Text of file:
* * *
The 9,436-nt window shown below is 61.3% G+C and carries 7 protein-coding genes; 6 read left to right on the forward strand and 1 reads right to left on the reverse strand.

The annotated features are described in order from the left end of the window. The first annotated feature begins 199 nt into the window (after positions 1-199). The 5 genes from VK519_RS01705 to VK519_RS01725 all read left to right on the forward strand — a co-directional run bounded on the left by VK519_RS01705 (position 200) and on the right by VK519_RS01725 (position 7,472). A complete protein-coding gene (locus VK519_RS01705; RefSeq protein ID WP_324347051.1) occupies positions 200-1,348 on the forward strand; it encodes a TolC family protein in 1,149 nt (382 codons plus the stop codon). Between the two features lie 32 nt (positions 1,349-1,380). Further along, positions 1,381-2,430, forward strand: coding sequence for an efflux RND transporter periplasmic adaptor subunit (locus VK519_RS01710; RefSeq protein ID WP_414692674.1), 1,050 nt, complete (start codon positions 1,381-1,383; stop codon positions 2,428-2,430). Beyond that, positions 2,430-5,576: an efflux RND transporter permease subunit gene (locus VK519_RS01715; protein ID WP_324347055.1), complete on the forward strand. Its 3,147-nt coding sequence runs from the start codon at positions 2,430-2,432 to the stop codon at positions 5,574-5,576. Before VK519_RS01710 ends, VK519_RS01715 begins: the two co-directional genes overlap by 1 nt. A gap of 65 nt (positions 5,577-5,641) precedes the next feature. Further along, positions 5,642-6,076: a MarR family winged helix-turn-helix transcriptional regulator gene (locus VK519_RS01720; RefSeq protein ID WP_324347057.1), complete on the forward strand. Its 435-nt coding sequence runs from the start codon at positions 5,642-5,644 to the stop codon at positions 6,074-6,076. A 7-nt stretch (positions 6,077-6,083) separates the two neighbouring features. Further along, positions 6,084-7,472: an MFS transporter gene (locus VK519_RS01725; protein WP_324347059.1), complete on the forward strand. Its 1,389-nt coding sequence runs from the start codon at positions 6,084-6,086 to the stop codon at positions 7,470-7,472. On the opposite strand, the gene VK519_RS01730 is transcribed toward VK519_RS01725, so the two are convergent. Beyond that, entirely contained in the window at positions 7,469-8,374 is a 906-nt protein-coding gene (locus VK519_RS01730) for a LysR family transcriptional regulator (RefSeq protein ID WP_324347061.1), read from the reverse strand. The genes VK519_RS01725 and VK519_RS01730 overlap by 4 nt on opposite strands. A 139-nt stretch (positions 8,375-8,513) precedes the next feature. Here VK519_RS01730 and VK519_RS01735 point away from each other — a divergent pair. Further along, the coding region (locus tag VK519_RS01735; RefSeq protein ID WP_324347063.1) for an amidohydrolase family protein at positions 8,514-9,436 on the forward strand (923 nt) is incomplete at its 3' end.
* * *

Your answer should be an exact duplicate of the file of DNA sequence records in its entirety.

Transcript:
The 9,436-nt window shown below is 61.3% G+C and carries 7 protein-coding genes; 6 read left to right on the forward strand and 1 reads right to left on the reverse strand.

The annotated features are described in order from the left end of the window. The first annotated feature begins 199 nt into the window (after positions 1-199). The 5 genes from VK519_RS01705 to VK519_RS01725 all read left to right on the forward strand — a co-directional run bounded on the left by VK519_RS01705 (position 200) and on the right by VK519_RS01725 (position 7,472). A complete protein-coding gene (locus VK519_RS01705; RefSeq protein ID WP_324347051.1) occupies positions 200-1,348 on the forward strand; it encodes a TolC family protein in 1,149 nt (382 codons plus the stop codon). Between the two features lie 32 nt (positions 1,349-1,380). Further along, positions 1,381-2,430, forward strand: coding sequence for an efflux RND transporter periplasmic adaptor subunit (locus VK519_RS01710; RefSeq protein ID WP_414692674.1), 1,050 nt, complete (start codon positions 1,381-1,383; stop codon positions 2,428-2,430). Beyond that, positions 2,430-5,576: an efflux RND transporter permease subunit gene (locus VK519_RS01715; protein ID WP_324347055.1), complete on the forward strand. Its 3,147-nt coding sequence runs from the start codon at positions 2,430-2,432 to the stop codon at positions 5,574-5,576. Before VK519_RS01710 ends, VK519_RS01715 begins: the two co-directional genes overlap by 1 nt. A gap of 65 nt (positions 5,577-5,641) precedes the next feature. Further along, positions 5,642-6,076: a MarR family winged helix-turn-helix transcriptional regulator gene (locus VK519_RS01720; RefSeq protein ID WP_324347057.1), complete on the forward strand. Its 435-nt coding sequence runs from the start codon at positions 5,642-5,644 to the stop codon at positions 6,074-6,076. A 7-nt stretch (positions 6,077-6,083) separates the two neighbouring features. Further along, positions 6,084-7,472: an MFS transporter gene (locus VK519_RS01725; protein WP_324347059.1), complete on the forward strand. Its 1,389-nt coding sequence runs from the start codon at positions 6,084-6,086 to the stop codon at positions 7,470-7,472. On the opposite strand, the gene VK519_RS01730 is transcribed toward VK519_RS01725, so the two are convergent. Beyond that, entirely contained in the window at positions 7,469-8,374 is a 906-nt protein-coding gene (locus VK519_RS01730) for a LysR family transcriptional regulator (RefSeq protein ID WP_324347061.1), read from the reverse strand. The genes VK519_RS01725 and VK519_RS01730 overlap by 4 nt on opposite strands. A 139-nt stretch (positions 8,375-8,513) precedes the next feature. Here VK519_RS01730 and VK519_RS01735 point away from each other — a divergent pair. Further along, the coding region (locus tag VK519_RS01735; RefSeq protein ID WP_324347063.1) for an amidohydrolase family protein at positions 8,514-9,436 on the forward strand (923 nt) is incomplete at its 3' end.